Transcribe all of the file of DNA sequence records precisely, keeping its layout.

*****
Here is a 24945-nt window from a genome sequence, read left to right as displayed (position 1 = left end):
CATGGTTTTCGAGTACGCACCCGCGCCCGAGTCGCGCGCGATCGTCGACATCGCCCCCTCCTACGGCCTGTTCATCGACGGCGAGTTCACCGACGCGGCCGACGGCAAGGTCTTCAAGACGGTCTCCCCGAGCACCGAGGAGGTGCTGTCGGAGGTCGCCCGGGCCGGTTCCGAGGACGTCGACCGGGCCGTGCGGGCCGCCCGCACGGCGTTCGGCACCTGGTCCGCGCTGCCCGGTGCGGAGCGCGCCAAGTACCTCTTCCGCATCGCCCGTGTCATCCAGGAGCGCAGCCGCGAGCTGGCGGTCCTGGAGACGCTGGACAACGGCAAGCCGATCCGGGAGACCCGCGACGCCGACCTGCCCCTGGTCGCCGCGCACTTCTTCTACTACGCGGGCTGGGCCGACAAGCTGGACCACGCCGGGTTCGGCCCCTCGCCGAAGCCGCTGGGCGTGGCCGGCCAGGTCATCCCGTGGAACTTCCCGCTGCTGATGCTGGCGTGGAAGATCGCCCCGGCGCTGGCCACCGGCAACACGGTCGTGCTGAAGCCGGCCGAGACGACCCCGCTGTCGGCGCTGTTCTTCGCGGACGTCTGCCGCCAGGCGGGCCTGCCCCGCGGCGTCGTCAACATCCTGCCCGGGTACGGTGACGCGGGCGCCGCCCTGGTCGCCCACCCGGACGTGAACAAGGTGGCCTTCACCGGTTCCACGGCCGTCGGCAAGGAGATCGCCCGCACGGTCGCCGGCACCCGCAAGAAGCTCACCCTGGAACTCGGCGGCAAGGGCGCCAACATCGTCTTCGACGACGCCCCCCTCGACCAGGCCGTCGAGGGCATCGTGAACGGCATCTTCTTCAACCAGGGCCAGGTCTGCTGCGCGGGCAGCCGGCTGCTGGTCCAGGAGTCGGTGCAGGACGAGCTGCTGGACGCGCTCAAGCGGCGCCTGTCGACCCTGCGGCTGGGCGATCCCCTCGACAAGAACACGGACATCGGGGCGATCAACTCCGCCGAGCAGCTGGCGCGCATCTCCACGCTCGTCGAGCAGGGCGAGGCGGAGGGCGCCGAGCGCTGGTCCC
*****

Here is a 24945-nt window from a genome sequence, read left to right as displayed (position 1 = left end):
CATGGTTTTCGAGTACGCACCCGCGCCCGAGTCGCGCGCGATCGTCGACATCGCCCCCTCCTACGGCCTGTTCATCGACGGCGAGTTCACCGACGCGGCCGACGGCAAGGTCTTCAAGACGGTCTCCCCGAGCACCGAGGAGGTGCTGTCGGAGGTCGCCCGGGCCGGTTCCGAGGACGTCGACCGGGCCGTGCGGGCCGCCCGCACGGCGTTCGGCACCTGGTCCGCGCTGCCCGGTGCGGAGCGCGCCAAGTACCTCTTCCGCATCGCCCGTGTCATCCAGGAGCGCAGCCGCGAGCTGGCGGTCCTGGAGACGCTGGACAACGGCAAGCCGATCCGGGAGACCCGCGACGCCGACCTGCCCCTGGTCGCCGCGCACTTCTTCTACTACGCGGGCTGGGCCGACAAGCTGGACCACGCCGGGTTCGGCCCCTCGCCGAAGCCGCTGGGCGTGGCCGGCCAGGTCATCCCGTGGAACTTCCCGCTGCTGATGCTGGCGTGGAAGATCGCCCCGGCGCTGGCCACCGGCAACACGGTCGTGCTGAAGCCGGCCGAGACGACCCCGCTGTCGGCGCTGTTCTTCGCGGACGTCTGCCGCCAGGCGGGCCTGCCCCGCGGCGTCGTCAACATCCTGCCCGGGTACGGTGACGCGGGCGCCGCCCTGGTCGCCCACCCGGACGTGAACAAGGTGGCCTTCACCGGTTCCACGGCCGTCGGCAAGGAGATCGCCCGCACGGTCGCCGGCACCCGCAAGAAGCTCACCCTGGAACTCGGCGGCAAGGGCGCCAACATCGTCTTCGACGACGCCCCCCTCGACCAGGCCGTCGAGGGCATCGTGAACGGCATCTTCTTCAACCAGGGCCAGGTCTGCTGCGCGGGCAGCCGGCTGCTGGTCCAGGAGTCGGTGCAGGACGAGCTGCTGGACGCGCTCAAGCGGCGCCTGTCGACCCTGCGGCTGGGCGATCCCCTCGACAAGAACACGGACATCGGGGCGATCAACTCCGCCGAGCAGCTGGCGCGCATCTCCACGCTCGTCGAGCAGGGCGAGGCGGAGGGCGCCGAGCGCTGGTCCC